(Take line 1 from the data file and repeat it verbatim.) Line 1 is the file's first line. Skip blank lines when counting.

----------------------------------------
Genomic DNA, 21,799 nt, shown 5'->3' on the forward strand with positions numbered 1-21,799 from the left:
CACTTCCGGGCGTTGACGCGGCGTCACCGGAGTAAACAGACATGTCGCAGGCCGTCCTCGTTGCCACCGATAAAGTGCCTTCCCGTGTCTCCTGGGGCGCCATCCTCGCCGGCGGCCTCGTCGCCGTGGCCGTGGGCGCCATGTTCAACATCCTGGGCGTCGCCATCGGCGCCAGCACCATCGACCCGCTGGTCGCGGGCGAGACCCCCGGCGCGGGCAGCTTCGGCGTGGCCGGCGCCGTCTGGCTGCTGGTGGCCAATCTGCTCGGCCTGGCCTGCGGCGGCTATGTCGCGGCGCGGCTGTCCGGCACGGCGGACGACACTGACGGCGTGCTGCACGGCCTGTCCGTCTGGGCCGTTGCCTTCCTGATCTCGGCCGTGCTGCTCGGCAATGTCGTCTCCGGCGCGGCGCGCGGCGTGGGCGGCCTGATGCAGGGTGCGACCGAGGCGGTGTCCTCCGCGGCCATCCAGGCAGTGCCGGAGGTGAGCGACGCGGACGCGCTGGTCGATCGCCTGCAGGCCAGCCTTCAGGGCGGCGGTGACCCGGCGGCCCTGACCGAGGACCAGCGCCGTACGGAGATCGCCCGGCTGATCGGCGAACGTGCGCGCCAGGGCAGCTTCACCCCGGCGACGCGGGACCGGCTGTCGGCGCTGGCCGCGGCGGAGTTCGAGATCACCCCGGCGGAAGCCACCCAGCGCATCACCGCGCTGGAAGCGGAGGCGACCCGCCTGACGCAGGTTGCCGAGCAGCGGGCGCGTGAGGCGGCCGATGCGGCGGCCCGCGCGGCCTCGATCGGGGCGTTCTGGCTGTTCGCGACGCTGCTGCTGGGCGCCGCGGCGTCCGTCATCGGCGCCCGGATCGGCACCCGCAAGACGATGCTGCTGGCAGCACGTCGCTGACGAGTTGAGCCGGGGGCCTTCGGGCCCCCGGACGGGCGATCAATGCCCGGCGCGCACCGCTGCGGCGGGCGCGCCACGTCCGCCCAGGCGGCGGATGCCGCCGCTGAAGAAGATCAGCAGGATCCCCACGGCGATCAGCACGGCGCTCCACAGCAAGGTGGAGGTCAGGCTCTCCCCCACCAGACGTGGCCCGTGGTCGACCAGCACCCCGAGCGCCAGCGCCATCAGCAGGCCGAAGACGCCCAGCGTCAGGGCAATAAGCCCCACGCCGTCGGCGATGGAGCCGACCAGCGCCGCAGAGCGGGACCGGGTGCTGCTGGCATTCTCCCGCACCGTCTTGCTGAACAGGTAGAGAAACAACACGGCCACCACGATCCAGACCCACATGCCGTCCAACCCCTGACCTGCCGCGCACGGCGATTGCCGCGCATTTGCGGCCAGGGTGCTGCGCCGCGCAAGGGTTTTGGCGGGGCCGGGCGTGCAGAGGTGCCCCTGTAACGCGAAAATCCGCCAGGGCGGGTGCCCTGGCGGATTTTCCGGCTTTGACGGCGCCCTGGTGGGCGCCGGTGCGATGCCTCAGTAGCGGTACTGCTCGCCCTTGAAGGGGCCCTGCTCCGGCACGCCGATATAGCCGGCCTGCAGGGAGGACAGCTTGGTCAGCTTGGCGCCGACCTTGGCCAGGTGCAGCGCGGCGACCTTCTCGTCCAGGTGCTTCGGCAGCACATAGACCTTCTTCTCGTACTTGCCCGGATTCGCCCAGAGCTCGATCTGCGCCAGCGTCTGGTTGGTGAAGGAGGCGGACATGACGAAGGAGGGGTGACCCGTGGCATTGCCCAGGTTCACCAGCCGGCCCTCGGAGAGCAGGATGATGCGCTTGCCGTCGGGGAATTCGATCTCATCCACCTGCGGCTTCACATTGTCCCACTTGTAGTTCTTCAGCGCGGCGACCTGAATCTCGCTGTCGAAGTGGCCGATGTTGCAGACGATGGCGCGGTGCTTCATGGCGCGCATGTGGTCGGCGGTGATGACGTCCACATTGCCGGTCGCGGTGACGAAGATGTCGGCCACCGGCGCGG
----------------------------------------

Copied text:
Genomic DNA, 21,799 nt, shown 5'->3' on the forward strand with positions numbered 1-21,799 from the left: